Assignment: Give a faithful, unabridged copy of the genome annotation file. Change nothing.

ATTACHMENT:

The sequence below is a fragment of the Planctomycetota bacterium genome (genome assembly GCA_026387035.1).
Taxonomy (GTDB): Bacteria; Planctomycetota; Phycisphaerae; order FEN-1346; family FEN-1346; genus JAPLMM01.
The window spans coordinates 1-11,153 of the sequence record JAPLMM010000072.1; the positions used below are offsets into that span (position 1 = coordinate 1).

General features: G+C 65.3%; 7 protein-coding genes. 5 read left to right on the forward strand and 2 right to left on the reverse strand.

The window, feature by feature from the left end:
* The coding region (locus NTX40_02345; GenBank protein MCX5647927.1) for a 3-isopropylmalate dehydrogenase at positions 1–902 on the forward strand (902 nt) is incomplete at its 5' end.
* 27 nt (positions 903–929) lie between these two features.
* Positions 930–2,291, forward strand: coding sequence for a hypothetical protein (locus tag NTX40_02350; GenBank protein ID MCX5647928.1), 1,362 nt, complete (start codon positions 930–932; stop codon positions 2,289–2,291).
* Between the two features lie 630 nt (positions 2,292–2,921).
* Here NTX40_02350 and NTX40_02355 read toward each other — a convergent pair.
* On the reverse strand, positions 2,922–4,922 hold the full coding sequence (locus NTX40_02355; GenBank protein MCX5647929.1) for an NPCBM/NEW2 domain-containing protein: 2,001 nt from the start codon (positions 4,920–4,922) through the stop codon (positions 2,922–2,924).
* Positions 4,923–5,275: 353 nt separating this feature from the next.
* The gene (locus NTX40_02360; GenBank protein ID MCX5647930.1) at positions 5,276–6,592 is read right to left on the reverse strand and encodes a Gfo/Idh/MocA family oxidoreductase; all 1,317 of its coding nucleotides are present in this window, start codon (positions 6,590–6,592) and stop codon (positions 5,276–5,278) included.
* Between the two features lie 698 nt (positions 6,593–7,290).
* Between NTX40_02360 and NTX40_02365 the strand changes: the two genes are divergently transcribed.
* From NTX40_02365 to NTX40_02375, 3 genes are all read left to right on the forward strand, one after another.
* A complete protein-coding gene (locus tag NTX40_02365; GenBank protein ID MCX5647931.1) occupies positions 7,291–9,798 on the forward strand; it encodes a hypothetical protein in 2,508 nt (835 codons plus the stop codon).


The sequence below is a fragment of the Planctomycetota bacterium genome (genome assembly GCA_026387035.1).
Taxonomy (GTDB): Bacteria; Planctomycetota; Phycisphaerae; order FEN-1346; family FEN-1346; genus JAPLMM01.
The window spans coordinates 1-11,153 of the sequence record JAPLMM010000072.1; the positions used below are offsets into that span (position 1 = coordinate 1).

General features: G+C 65.3%; 7 protein-coding genes. 5 read left to right on the forward strand and 2 right to left on the reverse strand.

The window, feature by feature from the left end:
* The coding region (locus NTX40_02345; GenBank protein MCX5647927.1) for a 3-isopropylmalate dehydrogenase at positions 1–902 on the forward strand (902 nt) is incomplete at its 5' end.
* 27 nt (positions 903–929) lie between these two features.
* Positions 930–2,291, forward strand: coding sequence for a hypothetical protein (locus tag NTX40_02350; GenBank protein ID MCX5647928.1), 1,362 nt, complete (start codon positions 930–932; stop codon positions 2,289–2,291).
* Between the two features lie 630 nt (positions 2,292–2,921).
* Here NTX40_02350 and NTX40_02355 read toward each other — a convergent pair.
* On the reverse strand, positions 2,922–4,922 hold the full coding sequence (locus NTX40_02355; GenBank protein MCX5647929.1) for an NPCBM/NEW2 domain-containing protein: 2,001 nt from the start codon (positions 4,920–4,922) through the stop codon (positions 2,922–2,924).
* Positions 4,923–5,275: 353 nt separating this feature from the next.
* The gene (locus NTX40_02360; GenBank protein ID MCX5647930.1) at positions 5,276–6,592 is read right to left on the reverse strand and encodes a Gfo/Idh/MocA family oxidoreductase; all 1,317 of its coding nucleotides are present in this window, start codon (positions 6,590–6,592) and stop codon (positions 5,276–5,278) included.
* Between the two features lie 698 nt (positions 6,593–7,290).
* Between NTX40_02360 and NTX40_02365 the strand changes: the two genes are divergently transcribed.
* From NTX40_02365 to NTX40_02375, 3 genes are all read left to right on the forward strand, one after another.
* A complete protein-coding gene (locus tag NTX40_02365; GenBank protein ID MCX5647931.1) occupies positions 7,291–9,798 on the forward strand; it encodes a hypothetical protein in 2,508 nt (835 codons plus the stop codon).